Hajj 2023: Medina, the city of holy Prophet gears up to welcome Hajj pilgrims
Visitors’ surge seen as number of pilgrims set to return to pre-epidemic levels
Officials in Medina, home to Islam’s second holiest site in Saudi Arabia, have reviewed preparations for the upcoming Hajj pilgrimage season due next month.
Governor of Medina, Prince Faisal bin Salman, who also heads a Hajj and visit committee in the region, this week chaired a meeting of the panel and discussed operation plans to be carried out by government agencies during the pilgrimage season.
Hajj season is expected to begin on June 26.
He stressed importance of full readiness for the annual season as the numbers of Hajj pilgrims this year are set to return to those before the global pandemic.
The meeting reviewed, among other things, an operation plan for a branch of the Hajj Ministry in Medina that features preparations for receiving around 1.8 million overseas pilgrims during the Hajj season.
Accommodation capacity of the Medina hotels in the vicinity of the Prophet’s Mosque, Islam’s second holiest site, was reviewed too.
Another item on the agenda was the Hajj operation plan for the Prince Mohammed bin Abdulaziz airport in Medina where the traffic during the pilgrimage is expected to increase by around 136 per cent compared to last year.
After performing Hajj rites, pilgrims usually gather at Medina to pray at the Prophet’s Mosque, which houses Al Rawda Al Sharifa where the tomb of the Prophet Mohammed (Peace Be Upon Him) is located.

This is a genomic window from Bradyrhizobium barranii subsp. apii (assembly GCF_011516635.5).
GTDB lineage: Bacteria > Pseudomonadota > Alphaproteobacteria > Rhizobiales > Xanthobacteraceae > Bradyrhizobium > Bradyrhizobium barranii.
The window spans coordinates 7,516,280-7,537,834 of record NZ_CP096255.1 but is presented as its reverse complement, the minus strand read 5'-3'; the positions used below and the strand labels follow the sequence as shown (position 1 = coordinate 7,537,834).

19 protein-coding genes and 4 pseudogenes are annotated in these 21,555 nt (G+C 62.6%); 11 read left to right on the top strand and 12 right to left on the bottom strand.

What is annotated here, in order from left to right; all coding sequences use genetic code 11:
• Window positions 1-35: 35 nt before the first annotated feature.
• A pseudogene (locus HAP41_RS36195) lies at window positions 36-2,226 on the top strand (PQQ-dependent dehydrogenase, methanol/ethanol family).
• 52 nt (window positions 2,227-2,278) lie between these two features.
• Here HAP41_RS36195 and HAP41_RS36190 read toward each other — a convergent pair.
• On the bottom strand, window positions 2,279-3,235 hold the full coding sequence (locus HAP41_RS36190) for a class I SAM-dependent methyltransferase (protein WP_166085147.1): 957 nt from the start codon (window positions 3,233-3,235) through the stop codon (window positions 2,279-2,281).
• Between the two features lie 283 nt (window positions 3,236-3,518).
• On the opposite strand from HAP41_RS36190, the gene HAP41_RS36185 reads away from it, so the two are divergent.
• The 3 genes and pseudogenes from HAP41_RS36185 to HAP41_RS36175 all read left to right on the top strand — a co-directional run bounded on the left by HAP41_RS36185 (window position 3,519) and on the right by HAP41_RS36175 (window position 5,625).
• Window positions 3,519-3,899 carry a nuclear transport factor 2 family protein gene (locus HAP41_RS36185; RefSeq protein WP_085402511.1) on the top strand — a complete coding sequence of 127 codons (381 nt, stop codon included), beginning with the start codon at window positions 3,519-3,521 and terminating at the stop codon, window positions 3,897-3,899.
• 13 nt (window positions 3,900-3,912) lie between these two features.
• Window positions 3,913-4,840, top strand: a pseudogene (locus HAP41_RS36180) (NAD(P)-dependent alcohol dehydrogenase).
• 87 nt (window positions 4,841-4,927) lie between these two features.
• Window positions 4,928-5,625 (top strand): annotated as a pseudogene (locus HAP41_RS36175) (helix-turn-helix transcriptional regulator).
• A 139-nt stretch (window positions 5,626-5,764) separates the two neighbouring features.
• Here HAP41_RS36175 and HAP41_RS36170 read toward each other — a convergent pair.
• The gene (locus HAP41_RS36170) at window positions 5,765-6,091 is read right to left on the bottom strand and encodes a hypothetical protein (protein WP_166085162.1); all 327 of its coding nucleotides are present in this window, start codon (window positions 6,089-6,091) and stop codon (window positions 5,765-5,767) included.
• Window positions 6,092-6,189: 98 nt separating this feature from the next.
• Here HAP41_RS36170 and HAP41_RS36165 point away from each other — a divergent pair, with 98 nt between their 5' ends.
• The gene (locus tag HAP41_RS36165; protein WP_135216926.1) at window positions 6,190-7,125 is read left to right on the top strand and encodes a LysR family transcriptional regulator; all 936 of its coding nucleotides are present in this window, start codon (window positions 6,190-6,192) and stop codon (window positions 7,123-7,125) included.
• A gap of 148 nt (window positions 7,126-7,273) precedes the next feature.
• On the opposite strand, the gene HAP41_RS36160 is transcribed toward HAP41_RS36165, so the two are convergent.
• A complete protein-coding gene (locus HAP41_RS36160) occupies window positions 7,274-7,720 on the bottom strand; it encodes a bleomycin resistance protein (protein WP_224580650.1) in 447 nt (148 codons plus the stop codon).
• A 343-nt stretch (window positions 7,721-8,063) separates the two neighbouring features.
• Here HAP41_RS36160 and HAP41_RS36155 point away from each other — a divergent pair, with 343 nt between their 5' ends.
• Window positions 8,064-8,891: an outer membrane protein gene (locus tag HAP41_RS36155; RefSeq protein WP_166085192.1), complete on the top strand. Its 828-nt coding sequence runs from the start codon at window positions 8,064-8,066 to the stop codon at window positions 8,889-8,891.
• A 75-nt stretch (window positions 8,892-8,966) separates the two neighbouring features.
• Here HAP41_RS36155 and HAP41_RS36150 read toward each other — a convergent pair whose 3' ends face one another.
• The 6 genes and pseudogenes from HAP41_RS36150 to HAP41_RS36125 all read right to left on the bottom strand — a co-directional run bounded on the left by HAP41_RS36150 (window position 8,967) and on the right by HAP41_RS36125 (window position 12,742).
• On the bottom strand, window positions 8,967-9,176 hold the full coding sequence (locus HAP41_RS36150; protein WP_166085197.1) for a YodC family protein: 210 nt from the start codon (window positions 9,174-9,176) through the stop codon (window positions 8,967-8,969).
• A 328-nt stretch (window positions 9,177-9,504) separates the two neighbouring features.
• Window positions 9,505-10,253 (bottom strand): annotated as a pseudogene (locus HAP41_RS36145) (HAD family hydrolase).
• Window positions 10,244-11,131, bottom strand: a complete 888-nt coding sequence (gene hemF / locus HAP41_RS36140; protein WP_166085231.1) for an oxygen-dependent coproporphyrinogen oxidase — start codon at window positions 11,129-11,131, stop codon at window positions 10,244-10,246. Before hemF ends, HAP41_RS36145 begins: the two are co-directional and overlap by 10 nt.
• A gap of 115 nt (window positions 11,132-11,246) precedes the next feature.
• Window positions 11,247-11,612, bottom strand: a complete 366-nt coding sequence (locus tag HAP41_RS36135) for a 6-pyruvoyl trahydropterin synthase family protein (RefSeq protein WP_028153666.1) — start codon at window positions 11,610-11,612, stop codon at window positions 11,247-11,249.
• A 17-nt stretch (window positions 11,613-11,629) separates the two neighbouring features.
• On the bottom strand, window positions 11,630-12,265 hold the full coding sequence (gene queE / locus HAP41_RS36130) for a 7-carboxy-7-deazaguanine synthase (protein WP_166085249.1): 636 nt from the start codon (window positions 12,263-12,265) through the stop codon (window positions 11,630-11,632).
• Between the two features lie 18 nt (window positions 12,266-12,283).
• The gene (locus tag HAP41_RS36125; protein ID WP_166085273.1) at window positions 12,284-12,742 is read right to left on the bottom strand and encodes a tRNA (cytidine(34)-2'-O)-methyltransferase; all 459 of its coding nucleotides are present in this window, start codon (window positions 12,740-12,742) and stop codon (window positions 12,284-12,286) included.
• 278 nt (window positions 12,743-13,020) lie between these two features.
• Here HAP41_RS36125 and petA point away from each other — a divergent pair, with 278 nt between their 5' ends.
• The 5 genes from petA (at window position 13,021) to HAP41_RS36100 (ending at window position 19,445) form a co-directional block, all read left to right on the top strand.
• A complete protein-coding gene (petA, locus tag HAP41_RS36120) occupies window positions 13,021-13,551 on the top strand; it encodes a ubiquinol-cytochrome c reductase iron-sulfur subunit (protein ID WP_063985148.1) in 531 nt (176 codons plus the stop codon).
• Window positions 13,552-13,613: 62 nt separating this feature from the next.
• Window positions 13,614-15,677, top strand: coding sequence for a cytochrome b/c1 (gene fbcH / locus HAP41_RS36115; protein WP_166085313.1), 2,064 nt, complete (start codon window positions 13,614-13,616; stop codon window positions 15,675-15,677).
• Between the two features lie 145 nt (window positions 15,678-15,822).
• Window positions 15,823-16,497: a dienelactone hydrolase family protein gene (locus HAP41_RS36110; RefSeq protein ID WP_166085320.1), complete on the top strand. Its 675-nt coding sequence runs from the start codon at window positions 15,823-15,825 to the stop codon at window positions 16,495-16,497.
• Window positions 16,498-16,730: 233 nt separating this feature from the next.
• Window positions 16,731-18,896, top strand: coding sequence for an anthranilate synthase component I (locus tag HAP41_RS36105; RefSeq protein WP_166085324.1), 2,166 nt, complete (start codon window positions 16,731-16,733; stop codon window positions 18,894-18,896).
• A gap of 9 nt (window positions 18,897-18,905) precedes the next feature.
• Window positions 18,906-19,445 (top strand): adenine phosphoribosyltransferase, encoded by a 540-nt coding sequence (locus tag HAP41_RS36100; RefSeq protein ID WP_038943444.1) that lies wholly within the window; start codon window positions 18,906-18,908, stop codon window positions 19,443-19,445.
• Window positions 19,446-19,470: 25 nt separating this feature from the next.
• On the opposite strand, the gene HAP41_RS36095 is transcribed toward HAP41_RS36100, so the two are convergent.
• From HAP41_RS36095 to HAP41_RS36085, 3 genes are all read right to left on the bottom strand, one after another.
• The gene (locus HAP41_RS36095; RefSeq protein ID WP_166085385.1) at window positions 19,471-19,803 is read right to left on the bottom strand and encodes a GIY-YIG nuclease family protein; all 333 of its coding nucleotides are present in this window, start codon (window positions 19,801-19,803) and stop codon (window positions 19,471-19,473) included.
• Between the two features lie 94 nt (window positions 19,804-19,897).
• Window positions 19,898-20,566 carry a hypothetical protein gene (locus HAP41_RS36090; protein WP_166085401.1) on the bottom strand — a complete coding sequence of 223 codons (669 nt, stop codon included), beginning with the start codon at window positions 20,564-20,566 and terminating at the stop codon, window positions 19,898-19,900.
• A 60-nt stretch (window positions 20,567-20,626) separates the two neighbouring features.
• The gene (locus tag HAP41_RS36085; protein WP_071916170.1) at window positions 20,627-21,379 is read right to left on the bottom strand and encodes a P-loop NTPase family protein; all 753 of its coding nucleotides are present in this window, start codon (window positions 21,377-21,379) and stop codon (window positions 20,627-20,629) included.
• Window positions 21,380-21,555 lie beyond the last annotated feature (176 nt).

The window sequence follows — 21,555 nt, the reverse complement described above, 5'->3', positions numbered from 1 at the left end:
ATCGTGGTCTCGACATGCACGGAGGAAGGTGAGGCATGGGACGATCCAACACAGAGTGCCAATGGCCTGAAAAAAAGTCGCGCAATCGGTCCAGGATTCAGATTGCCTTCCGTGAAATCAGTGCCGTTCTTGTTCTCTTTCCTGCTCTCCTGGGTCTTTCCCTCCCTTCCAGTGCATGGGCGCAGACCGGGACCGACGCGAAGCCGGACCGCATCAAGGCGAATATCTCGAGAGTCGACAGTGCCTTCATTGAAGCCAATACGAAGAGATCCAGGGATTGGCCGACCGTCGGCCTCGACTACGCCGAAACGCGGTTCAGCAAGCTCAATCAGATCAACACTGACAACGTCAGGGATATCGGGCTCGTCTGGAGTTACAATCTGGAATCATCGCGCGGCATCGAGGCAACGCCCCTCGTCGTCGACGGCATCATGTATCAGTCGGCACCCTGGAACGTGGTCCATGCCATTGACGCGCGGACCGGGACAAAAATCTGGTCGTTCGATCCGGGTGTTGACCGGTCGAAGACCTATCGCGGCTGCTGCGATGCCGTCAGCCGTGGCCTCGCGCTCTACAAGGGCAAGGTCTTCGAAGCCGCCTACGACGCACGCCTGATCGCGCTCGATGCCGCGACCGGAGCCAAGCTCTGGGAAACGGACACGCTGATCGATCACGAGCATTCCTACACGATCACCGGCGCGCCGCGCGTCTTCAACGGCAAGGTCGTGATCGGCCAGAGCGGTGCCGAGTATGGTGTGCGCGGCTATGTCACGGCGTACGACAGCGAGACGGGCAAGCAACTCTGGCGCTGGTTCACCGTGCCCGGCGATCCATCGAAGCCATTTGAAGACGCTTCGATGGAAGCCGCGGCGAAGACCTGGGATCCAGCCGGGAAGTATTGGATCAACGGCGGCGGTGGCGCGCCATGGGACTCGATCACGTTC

The city is also famous for Islamic landmarks.
The Saudi Ministry of Hajj has said that priority for registering to undertake this year’s pilgrimage is given to Muslims who did not perform it before.
The kingdom has said there will be no limits on the numbers of pilgrims from around the world for the coming Hajj season, reversing earlier restrictions prompted by the pandemic.
In the past two years, Saudi Arabia downsized the numbers of Muslims allowed to perform the Hajj rites to prevent spread of COVID-19.
Around 2.5 million Muslims used to attend Hajj annually in the pre-pandemic times.
Muslims, who can physically and financially afford Hajj, have to perform it at least once in a lifetime.
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